# What is a typical compression ratio in light turboprop aircraft propellers? [closed]

Does anyone happen to know a rough estimate of a typical light turboprop aircraft propeller's compression ratio? Something with 6-12 seats like a Cessna Caravan or Piper Malibu. Doesn't need to be that accurate but something spinning around 1800-2000 rpm at sea level ISA?

• Welcome to aviation.SE! I edited your question to (hopefully!) make it a little clearer. If I got it wrong then you can just roll back my changes or edit it again. Your title mentioned the Malibu, which is the PA-46, but you had tagged it PA-32, which is the Cherokee Six. I guess you intended the PA-46 because I think you're asking about light turboprops but again, don't hesitate to correct it if I'm wrong. – Pondlife Nov 12 '20 at 20:58
• @Pondlife Turns out they really meant propeller compression ratio. – Sanchises Nov 13 '20 at 9:49
• Mikey, please edit your question per your comment below. – Michael Hall Nov 13 '20 at 18:26

By first principles, one simply expects the pressure difference to be thrust $$T$$ divided by disc area $$\pi r^2$$. Due to the fact that the propeller "sucks" ahead and "blows" behind itself, we'd expect to see about half of this pressure difference as a pressure drop ahead of the propeller and the other half as a pressure increase behind the propeller. The effective compression ratio $$n$$ in ambient pressure $$p_0$$ is then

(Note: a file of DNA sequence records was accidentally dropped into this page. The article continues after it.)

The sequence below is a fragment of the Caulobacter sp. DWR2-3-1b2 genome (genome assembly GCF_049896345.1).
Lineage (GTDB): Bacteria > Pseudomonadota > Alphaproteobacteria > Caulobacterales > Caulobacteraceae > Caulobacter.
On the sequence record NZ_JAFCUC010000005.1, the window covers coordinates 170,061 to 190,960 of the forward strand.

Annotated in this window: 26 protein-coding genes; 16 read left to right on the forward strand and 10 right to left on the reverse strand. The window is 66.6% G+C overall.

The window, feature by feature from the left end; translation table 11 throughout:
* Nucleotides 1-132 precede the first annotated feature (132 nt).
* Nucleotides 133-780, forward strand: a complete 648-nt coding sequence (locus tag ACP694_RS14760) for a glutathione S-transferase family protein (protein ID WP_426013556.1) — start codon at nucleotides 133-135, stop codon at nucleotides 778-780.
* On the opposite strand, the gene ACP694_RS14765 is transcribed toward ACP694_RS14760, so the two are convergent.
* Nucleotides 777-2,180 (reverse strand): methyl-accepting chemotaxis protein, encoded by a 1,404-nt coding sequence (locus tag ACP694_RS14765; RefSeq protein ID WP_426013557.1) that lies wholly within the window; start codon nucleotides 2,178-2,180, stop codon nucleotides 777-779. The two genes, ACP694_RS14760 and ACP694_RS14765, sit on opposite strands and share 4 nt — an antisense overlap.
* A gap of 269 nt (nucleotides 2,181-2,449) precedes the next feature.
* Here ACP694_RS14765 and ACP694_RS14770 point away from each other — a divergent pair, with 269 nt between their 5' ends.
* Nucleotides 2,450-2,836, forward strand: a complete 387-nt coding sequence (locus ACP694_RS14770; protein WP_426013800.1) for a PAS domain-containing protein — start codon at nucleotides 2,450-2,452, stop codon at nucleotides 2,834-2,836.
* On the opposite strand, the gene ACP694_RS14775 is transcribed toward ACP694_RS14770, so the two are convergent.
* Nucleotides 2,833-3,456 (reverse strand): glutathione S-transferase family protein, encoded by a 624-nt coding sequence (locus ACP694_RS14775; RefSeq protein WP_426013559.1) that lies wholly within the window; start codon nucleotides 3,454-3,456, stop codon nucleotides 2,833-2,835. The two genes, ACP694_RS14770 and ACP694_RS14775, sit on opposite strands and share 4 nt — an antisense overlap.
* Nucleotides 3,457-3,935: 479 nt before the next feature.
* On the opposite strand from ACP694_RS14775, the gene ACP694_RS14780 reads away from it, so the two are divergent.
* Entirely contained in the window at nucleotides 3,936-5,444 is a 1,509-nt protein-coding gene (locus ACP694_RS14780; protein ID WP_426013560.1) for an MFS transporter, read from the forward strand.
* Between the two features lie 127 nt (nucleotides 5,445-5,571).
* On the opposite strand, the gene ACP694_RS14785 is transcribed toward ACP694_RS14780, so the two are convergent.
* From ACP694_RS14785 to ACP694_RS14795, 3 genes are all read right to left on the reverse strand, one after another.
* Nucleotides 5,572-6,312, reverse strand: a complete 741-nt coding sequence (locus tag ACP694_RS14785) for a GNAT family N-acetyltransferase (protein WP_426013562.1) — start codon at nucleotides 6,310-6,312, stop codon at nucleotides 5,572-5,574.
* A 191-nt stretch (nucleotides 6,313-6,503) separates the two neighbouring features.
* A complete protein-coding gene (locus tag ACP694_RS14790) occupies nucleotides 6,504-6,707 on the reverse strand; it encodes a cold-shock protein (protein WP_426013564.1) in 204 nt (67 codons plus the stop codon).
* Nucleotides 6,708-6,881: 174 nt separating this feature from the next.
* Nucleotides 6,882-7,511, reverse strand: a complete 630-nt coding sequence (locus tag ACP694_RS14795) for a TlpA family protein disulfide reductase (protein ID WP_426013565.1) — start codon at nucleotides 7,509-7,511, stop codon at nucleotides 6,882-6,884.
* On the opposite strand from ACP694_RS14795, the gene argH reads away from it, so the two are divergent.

$$n=\frac{p_0+T/(2\pi r^2)}{p_0 - T/(2\pi r^2)}$$

To see what thrust is created for a given amount of power, you can use this excellent answer by Peter Kämpf.

• We need an expression to relate thrust to power, as power is known, not thrust. – Efe Ballı Nov 13 '20 at 12:45
• That equation is for static thrust. I guess the OP wants to get the power in flight, which is given in the linked answer. Thanks for your comment! – Sanchises Nov 13 '20 at 12:47
• Couldn't get the equation in the proper form, so I removed it. You're right, it is for static thrust, but to me it is really unclear what the OP asks in terms of flight conditions. – Efe Ballı Nov 13 '20 at 12:49

Welcome.